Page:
Peter Bagge is a completely unique cartoonist. No other cartoonist draws in a style that’s like his. Bagge’s characters are in constant motion, with kinetic, animated personas. They don’t seem to have bones; instead, their whole bodies are a bizarre reflection of their emotions. And when his characters are passionate, angry or depressed, as they often are in Bagge’s stories, their bodies become even more exaggerated: they’re drawn as creatures with spaghetti-like extremities who seem so caught up in their own miserable existences that they seem to have no idea of the strangeness of their appearance. And in that strangeness, Bagge seems somehow able to bridge his characters’ inner lives with their external lives. We see characters not as they look, but as they feel at a given moment, as a reflection of life as his characters experience it.
Yeah, I’m a fan of Pete Bagge’s comics, so I was excited to read Christopher Irving’s new book devoted to the man and his career. Comics Introspective vol. 1 (there’s already a second issue promised, devoted to the work of Dean Haspiel) is both an exploration of Bagge’s life and a comprehensive look at his comics. Included in these 125 or so pages are literally dozens of pieces of work by Bagge. This book presents a range of Bagge’s work from some of his earliest work from his high school days all the way to his recent strips for Reason magazine and his series on America’s Founding Fathers. Many of the pieces are rare, and even the ones from comics in print are reproduced from the original art.
Readers also get Bagge’s reflections on his work and career. I found it intriguing, for instance, that Bagge is about ten years older than his most famous character, Buddy Bradley, and that Bagge many times saw Buddy reflect his life, albeit sometimes through a funhouse mirror. It was insightful for Bagge to have Buddy’s life follow the general arc of Pete’s life. Buddy’s 20s are similar to Pete’s. By the late 20s, both men’s lives settled down a bit, and by their 40s, both men were happily involved in their adulthood (though, it has to be said, Buddy has grown to be an extremely weird 40-year-old).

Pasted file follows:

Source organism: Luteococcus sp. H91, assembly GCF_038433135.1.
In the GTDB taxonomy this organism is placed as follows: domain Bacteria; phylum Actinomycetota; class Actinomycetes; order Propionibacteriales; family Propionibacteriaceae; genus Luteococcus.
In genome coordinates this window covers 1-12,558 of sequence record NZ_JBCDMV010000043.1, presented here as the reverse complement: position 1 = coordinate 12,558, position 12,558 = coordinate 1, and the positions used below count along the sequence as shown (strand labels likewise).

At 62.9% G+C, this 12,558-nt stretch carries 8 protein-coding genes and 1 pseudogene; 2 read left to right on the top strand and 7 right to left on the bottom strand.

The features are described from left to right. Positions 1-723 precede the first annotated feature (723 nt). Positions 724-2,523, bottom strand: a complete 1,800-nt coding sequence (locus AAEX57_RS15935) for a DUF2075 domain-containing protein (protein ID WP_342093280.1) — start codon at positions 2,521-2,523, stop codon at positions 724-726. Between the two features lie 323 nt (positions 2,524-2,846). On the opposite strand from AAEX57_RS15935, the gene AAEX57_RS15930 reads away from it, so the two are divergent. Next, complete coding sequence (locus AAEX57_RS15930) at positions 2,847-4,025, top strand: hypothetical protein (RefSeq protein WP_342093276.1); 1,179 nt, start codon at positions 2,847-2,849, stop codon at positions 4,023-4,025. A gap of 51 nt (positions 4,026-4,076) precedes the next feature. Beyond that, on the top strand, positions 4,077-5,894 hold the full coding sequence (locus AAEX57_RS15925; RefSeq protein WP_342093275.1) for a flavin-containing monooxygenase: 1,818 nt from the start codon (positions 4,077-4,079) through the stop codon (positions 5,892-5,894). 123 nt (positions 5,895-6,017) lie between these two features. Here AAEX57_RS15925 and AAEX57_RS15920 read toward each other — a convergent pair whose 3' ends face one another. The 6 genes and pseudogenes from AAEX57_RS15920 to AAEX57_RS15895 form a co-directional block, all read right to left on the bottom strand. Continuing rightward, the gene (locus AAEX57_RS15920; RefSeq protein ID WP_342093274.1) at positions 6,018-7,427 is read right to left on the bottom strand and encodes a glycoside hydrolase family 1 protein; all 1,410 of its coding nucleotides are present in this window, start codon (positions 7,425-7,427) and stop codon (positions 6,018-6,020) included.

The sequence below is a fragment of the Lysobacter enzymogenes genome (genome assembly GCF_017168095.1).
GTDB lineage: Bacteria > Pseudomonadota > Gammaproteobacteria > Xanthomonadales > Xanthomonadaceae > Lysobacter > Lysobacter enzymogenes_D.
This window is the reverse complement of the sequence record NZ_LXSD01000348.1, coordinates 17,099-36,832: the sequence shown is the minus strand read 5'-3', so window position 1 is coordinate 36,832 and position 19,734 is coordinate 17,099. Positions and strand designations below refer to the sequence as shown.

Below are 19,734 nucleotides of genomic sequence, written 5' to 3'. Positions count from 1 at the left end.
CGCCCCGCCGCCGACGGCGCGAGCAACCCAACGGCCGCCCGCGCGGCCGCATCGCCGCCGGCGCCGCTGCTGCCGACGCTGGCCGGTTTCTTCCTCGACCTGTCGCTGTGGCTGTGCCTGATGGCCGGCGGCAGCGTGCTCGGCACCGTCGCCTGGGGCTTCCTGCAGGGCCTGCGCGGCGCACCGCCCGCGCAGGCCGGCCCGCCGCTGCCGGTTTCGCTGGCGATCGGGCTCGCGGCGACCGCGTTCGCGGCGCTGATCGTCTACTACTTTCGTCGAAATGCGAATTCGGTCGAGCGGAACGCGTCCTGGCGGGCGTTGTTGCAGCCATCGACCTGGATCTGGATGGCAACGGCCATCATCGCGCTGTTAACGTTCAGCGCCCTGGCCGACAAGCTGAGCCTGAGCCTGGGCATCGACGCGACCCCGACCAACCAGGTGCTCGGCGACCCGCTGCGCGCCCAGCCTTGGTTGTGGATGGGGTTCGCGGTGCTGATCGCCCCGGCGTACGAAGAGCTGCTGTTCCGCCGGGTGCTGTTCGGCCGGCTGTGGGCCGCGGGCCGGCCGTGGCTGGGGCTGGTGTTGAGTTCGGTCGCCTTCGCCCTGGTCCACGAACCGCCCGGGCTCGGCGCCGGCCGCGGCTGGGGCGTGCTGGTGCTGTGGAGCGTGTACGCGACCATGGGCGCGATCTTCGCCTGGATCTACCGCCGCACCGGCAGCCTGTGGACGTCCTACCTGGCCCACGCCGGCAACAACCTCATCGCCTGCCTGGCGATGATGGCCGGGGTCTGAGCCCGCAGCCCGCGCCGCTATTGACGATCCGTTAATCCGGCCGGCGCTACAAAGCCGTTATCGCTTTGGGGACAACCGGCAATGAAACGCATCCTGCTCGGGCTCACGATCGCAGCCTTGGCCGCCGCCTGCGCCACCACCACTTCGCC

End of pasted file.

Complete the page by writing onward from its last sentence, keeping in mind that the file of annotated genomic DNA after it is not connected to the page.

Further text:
I also enjoyed the sections of this book that explored Pete’s politics, his work for mainstream publishers, and his reflections on the lives of America’s Founding Fathers. It was wonderful to read pages from the never-published “Incorrigible Hulk” one-shot, and see Bagge’s profiles of historical figures like Alexander Hamilton. Bagge’s profiles of the men cuts through all the historical mythmaking of our country to present very intriguing characters. His description of America in 1776 is really intriguing, presenting a rough and tough world that we seldom read about. These three chapters are extremely strong because they juxtapose Bagge’s interesting thoughts with his wonderful artwork, giving readers a feeling of how Bagge’s introspection informs his stories.
My only real complaint about the book is that it seems rather thin. As I mentioned, it’s about 125 pages. I wished at times that the book could have had more thoughts from Bagge’s fellow cartoonists on his career. It would have been wonderful, for instance, to read how the Bros. Hernandez saw Bagge’s work, since they shared a long career working for the same publisher. It would also have been nice to have a bibliography of Bagge’s work, so readers inclined to seek out more stuff by him could have a nice checklist at their fingertips.
But this book succeeds at what it was intended to do: celebrate the life and career of one of comics’ most iconoclastic creators. Christopher Irving definitely succeeds at that goal.